• Last Sunday, the Red Sox called up top infield prospect Rafael Devers – but later traded for utility player Eduardo Nunez.
  • Thursday, the Rays traded minor league pitcher Drew Smith for Mets first baseman and left-handed hitter Lucas Duda. Further, the Rays also acquired relief pitcher Steve Cishek and Sergio Romo. This came after the Rays had also added Peter Bourjos and Trevor Plouffe earlier in the summer.
  • Monday morning, the Red Sox finalized a deal for Mets setup pitcher Addison Reed.
  • Monday afternoon, the Yankees acquired Sonny Gray from the Oakland Athletics in exchange for Dustin Fowler, Jorge Mateo, and James Kaprielian. The night before, they traded for Twins pitcher Jaime Garcia and cash.

Trade Implications for Rays, Red Sox and Yankees

There is no question that the Yankees come out of July with the best chance on paper to win the division. Since having a dismal stretch in late June, New York has added three bona fide relievers, a middle of the order bat, and a proven regular right-handed starter. All of those moves filled significant holes on their roster and happened without giving up blue chip prospects like Clint Frazier and Gleyber Torres.

From a pure roster standpoint, Tampa improved more than Boston did from where they stood two weeks ago. The core of the Red Sox has underperformed, but if the Sox can’t solve their offensive woes, then Tampa Bay could steal some games, especially considering their boosted bullpen and a slew of versatile position players.

Addison Reed clearly fills a major hole in the Red Sox bullpen. Matt Barnes and Robby Scott let yesterday’s game against Kansas City get away, much like they did weeks ago. And with the injuries to Joe Kelly, Carson Smith, and Tyler Thornburg, it was time for a change.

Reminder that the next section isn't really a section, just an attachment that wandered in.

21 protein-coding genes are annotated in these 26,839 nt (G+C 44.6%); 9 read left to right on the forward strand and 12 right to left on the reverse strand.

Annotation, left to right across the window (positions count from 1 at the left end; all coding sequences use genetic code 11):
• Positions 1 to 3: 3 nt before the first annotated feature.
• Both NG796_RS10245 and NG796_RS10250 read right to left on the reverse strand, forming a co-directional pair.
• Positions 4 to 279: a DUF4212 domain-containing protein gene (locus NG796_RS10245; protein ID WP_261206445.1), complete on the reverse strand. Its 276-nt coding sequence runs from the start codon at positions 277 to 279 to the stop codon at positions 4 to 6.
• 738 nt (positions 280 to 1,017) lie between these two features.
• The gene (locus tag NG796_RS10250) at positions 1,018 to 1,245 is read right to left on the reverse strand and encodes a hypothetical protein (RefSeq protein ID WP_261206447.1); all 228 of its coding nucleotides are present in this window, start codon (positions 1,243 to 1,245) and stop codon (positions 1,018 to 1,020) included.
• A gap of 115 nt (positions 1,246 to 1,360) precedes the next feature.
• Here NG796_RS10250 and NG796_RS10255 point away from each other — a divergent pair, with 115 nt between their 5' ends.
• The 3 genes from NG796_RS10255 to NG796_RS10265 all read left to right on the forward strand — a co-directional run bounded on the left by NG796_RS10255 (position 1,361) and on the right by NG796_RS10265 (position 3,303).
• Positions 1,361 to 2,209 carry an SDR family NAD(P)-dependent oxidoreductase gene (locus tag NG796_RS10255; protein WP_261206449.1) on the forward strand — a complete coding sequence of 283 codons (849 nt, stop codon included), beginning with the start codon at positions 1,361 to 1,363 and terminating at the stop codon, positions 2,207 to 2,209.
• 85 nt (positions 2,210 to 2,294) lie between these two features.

Breakdown

While the Yankees may have added more depth to their bullpen, the Red Sox have just as good of an 8/9th inning combo in Reed and Craig Kimbrel. Likewise, the Sox believe Devers and Nunez are just as much of an upgrade as Todd Frazier would have been.

Bottom line: The Sox may have slightly improved their team, but all of it hinges on the production of “pre-existing” players on the team. Meanwhile, the Rays and Yankees made significant upgrades. This ensures that this division won’t be decided in early August. The Red Sox and Yankees rivalry may, in fact, be back.

Devers, Nunez Look to Solve Red Sox Depth Problem

There is no question that the offense is struggling, partly because of the Red Sox depthproblem. As of 7/25, Mitch Moreland was batting .067, Benintendi .145, Bogaerts .164, and Jackie Bradley.114.

Woof.

Red Sox Depth Problem

In the last 18, the Red Sox are 7-11, and averaging only 3.3 runs per game.

 

Woof again.

Despite this, they’re still in the thick of the AL East division race and only a half game out of first. And with the Yankees seemingly getting better with the additions of David Robertson, Tommy Kahnle, and Todd Frazier, there was only one solution in their minds to stay ahead.

Calling up 20-year-old infield prospect Rafael Devers.

In 86 minor league games this season, Devers hit .311 with 20 home runs and 60 RBI. But his bat was never in question, for it was his defense that drew criticism from some advanced analysts and scouts. Though from what I’ve seen personally, watching Devers in the majority of home games in Portland, he has the physical and mental makeup to succeed in the big leagues. He also hit a bomb to center field for his first MLB hit.

So based on that, seems like he’d be the sole answer this season, right?

Wrong.

Tuesday, the Red Sox acquired Eduardo Nunez for minor league pitchers Gregory Santos and Shaun Anderson. Nunez was previously a member of the San Francisco Giants and Minnesota Twins. Based on his current .308 average, I’m not surprised San Fran’ was selling on him, but I would’ve thought the Red Sox would stand pat unless they were able to get a bona fide middle-of-the-order bat. No disrespect to Nunez, but he is basically here for depth.

A Red Sox Depth Problem

A lot of their infield depth is either injured or underperforming. Marco Hernandez and Josh Rutledge haven’t played at all since summer began. Tzu-Wei Lin was productive in late June and early July, but was sent back to the minors. Deven Marrero is a great defender, but can’t seem to hit consistently. He was sent down Friday. And if the top of the order is already struggling, the Sox cannot withstand that either.

To keep up with such deficiencies, Boston has added Devers and Nunez to the roster on this road trip. The latter of which will join the team Friday.